The evidence on calculator use is judged to be strong. Teach pupils that fractions and decimals extend the number system beyond whole numbers Fractions are often introduced to pupils with the idea that they represent parts of a whole—for example, one half is one part of a whole that has two equal parts.
Ensure that pupils develop fluent recall of number facts Quick retrieval of number facts is important for success in mathematics. Teach pupils to recognise and use mathematical structure Paying attention to underlying mathematical structure helps pupils make connections between problems, solution strategies, and representations that may, on the surface, appear different, but are actually mathematically equivalent.
However, these meta-analyses are at a general level and do not provide evidence about specific teaching approaches. They have magnitudes or values, and they can be used to refer to numbers in-between whole numbers. Four systematic reviews by the US What Works Clearinghouse provide evidence for specific teaching approaches in number and algebra.
Another important concept is often overlooked: Some examples of teachers supporting pupils to recognise mathematical structure are: Teach pupils to choose between mathematical strategies Teachers should help pupils to compare and choose between different methods and strategies for solving problems in algebra, number, and elsewhere.
They can be used to: One reason for encouraging understanding is to enable pupils to reconstruct steps in a procedure that they may have forgotten. The evidence strength is judged to be stronger in support of focusing on fluent recall, encouraging the deliberate choice of strategies and using number lines to represent fractions and decimals.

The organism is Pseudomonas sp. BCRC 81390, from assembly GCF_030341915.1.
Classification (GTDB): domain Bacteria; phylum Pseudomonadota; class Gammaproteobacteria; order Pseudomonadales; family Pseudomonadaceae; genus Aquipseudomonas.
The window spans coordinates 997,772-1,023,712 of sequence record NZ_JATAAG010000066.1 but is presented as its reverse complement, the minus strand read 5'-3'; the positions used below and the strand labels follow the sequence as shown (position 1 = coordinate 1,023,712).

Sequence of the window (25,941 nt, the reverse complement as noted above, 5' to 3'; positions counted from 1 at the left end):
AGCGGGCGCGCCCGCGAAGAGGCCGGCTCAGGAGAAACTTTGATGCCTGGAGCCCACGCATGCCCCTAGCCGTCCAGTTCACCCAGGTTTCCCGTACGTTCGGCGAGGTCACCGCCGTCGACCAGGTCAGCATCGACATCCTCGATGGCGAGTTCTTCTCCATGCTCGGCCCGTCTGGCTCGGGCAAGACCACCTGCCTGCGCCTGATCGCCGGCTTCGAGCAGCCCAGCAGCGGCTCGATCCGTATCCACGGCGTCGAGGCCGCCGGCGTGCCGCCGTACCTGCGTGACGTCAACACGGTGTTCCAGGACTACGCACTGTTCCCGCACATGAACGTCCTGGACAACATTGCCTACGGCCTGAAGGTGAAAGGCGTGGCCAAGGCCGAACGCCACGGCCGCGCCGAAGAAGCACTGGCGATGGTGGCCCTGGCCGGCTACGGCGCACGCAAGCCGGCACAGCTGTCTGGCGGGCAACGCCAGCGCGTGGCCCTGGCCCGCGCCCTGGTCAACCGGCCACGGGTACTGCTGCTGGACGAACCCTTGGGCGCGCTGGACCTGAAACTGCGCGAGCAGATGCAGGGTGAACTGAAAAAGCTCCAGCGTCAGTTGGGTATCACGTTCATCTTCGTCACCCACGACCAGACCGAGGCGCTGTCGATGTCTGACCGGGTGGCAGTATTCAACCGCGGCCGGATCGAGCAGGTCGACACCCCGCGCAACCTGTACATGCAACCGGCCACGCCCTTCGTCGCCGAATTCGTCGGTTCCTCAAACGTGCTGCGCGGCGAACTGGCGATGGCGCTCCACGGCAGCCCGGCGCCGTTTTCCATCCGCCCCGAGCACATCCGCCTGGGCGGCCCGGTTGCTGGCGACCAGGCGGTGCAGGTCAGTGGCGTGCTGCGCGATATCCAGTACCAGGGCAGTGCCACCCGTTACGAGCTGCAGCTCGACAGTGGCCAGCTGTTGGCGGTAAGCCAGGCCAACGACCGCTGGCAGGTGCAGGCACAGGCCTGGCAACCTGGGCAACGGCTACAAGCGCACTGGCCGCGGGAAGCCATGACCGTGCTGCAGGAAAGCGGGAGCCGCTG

The aim is to enable pupils to self-regulate their use of calculators, consequently making less but better use of them.
Enable pupils to develop a rich network of mathematical knowledge Evidence strength Evidence Rating The review identified two relevant meta-analyses concerning the teaching of algebra. This recommendation presents the evidence regarding teaching specific topics in mathematics.
Pupils should be taught a range of mental, calculator, and pencil-and-paper methods, and encouraged to consider when different methods are appropriate and efficient. Number lines are a useful tool for teaching these concepts. Teach pupils to understand procedures Pupils are able to apply procedures most effectively when they understand how the procedures work and in what circumstances they are useful.
The review identified four meta-analyses investigating calculator use. This is an important concept, but does not extend easily to mixed fractions that are greater than 1.
In fact, studies have shown using a calculator can have positive impacts, not only on mental calculation skills, but also on problem-solving and attitudes towards maths.
Teachers should adopt such approaches while drawing on their knowledge of maths, their own professional experience, and the other recommendations in this guidance. Currently, the evidence about effective teaching approaches is stronger regarding number including fractions, ratio and proportion and algebra than for other areas such as geometry.
Although this recommendation concerns particular topics, teaching should emphasise the many connections between different mathematical facts, procedures, and concepts to create a rich network.Use the filters below to find resources that can help you. All resources are free to use, however, we do request that resources are not used for profit and that the source of the resources is always accredited.
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Leaving school with a good GCSE in maths is a prerequisite for progressing into quality jobs, apprenticeships, and further education. The skills we learn at school help us with everyday life too, whether that’s putting up a shelf or working out how much money we have left after we’ve paid our.
Starting points and inspiration for outdoor summer maths sessions for juniors. Download includes two worksheets. Topics also included are: counting and understanding numbers. Morpeth All Saints Church of England Aided First School. KS2 / KS3 Maths. This is simple rotation and writing coherent instructions using Pacman as a model.
It is designed to be an introduction to rotation and transformations.Download